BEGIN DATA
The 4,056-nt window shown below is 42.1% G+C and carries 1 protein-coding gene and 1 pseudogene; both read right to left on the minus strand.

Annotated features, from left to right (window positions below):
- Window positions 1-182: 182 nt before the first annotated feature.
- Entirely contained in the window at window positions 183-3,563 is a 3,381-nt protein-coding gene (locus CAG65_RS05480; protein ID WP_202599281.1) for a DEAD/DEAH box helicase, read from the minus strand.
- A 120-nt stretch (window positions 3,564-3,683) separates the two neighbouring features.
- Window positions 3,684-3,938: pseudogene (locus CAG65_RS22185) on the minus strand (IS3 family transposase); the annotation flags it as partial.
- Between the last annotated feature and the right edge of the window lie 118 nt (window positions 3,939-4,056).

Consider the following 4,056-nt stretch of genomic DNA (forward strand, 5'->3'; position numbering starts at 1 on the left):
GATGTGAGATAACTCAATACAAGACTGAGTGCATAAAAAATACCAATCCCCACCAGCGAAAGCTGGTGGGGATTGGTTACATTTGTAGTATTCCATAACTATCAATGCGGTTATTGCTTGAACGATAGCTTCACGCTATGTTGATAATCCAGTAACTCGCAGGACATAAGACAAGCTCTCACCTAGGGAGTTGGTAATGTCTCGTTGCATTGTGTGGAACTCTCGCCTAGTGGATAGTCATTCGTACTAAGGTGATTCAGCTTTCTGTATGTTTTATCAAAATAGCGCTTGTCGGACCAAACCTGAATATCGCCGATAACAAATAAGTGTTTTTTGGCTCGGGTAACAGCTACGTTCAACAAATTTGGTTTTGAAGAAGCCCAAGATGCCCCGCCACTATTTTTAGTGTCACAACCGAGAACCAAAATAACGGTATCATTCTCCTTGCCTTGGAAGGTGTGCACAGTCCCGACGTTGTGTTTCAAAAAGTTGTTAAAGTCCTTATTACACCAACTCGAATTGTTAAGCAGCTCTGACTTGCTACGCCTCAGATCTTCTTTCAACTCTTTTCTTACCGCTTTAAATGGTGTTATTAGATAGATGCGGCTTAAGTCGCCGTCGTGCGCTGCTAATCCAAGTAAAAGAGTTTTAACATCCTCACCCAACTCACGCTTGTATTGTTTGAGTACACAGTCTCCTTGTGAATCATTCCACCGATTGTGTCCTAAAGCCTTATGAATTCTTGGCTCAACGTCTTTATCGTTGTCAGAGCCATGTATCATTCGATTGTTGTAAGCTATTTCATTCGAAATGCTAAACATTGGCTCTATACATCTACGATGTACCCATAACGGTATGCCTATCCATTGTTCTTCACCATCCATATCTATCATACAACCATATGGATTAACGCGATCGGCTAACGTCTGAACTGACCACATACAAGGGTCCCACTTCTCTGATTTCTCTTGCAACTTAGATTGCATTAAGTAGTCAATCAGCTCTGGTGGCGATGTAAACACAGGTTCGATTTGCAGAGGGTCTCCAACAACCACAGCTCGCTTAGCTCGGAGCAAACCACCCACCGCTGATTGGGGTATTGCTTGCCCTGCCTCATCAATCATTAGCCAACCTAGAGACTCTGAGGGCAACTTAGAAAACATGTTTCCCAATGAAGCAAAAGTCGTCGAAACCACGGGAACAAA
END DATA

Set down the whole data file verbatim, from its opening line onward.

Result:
The 4,056-nt window shown below is 42.1% G+C and carries 1 protein-coding gene and 1 pseudogene; both read right to left on the minus strand.

Annotated features, from left to right (window positions below):
- Window positions 1-182: 182 nt before the first annotated feature.
- Entirely contained in the window at window positions 183-3,563 is a 3,381-nt protein-coding gene (locus CAG65_RS05480; protein ID WP_202599281.1) for a DEAD/DEAH box helicase, read from the minus strand.
- A 120-nt stretch (window positions 3,564-3,683) separates the two neighbouring features.
- Window positions 3,684-3,938: pseudogene (locus CAG65_RS22185) on the minus strand (IS3 family transposase); the annotation flags it as partial.
- Between the last annotated feature and the right edge of the window lie 118 nt (window positions 3,939-4,056).

Consider the following 4,056-nt stretch of genomic DNA (forward strand, 5'->3'; position numbering starts at 1 on the left):
GATGTGAGATAACTCAATACAAGACTGAGTGCATAAAAAATACCAATCCCCACCAGCGAAAGCTGGTGGGGATTGGTTACATTTGTAGTATTCCATAACTATCAATGCGGTTATTGCTTGAACGATAGCTTCACGCTATGTTGATAATCCAGTAACTCGCAGGACATAAGACAAGCTCTCACCTAGGGAGTTGGTAATGTCTCGTTGCATTGTGTGGAACTCTCGCCTAGTGGATAGTCATTCGTACTAAGGTGATTCAGCTTTCTGTATGTTTTATCAAAATAGCGCTTGTCGGACCAAACCTGAATATCGCCGATAACAAATAAGTGTTTTTTGGCTCGGGTAACAGCTACGTTCAACAAATTTGGTTTTGAAGAAGCCCAAGATGCCCCGCCACTATTTTTAGTGTCACAACCGAGAACCAAAATAACGGTATCATTCTCCTTGCCTTGGAAGGTGTGCACAGTCCCGACGTTGTGTTTCAAAAAGTTGTTAAAGTCCTTATTACACCAACTCGAATTGTTAAGCAGCTCTGACTTGCTACGCCTCAGATCTTCTTTCAACTCTTTTCTTACCGCTTTAAATGGTGTTATTAGATAGATGCGGCTTAAGTCGCCGTCGTGCGCTGCTAATCCAAGTAAAAGAGTTTTAACATCCTCACCCAACTCACGCTTGTATTGTTTGAGTACACAGTCTCCTTGTGAATCATTCCACCGATTGTGTCCTAAAGCCTTATGAATTCTTGGCTCAACGTCTTTATCGTTGTCAGAGCCATGTATCATTCGATTGTTGTAAGCTATTTCATTCGAAATGCTAAACATTGGCTCTATACATCTACGATGTACCCATAACGGTATGCCTATCCATTGTTCTTCACCATCCATATCTATCATACAACCATATGGATTAACGCGATCGGCTAACGTCTGAACTGACCACATACAAGGGTCCCACTTCTCTGATTTCTCTTGCAACTTAGATTGCATTAAGTAGTCAATCAGCTCTGGTGGCGATGTAAACACAGGTTCGATTTGCAGAGGGTCTCCAACAACCACAGCTCGCTTAGCTCGGAGCAAACCACCCACCGCTGATTGGGGTATTGCTTGCCCTGCCTCATCAATCATTAGCCAACCTAGAGACTCTGAGGGCAACTTAGAAAACATGTTTCCCAATGAAGCAAAAGTCGTCGAAACCACGGGAACAAA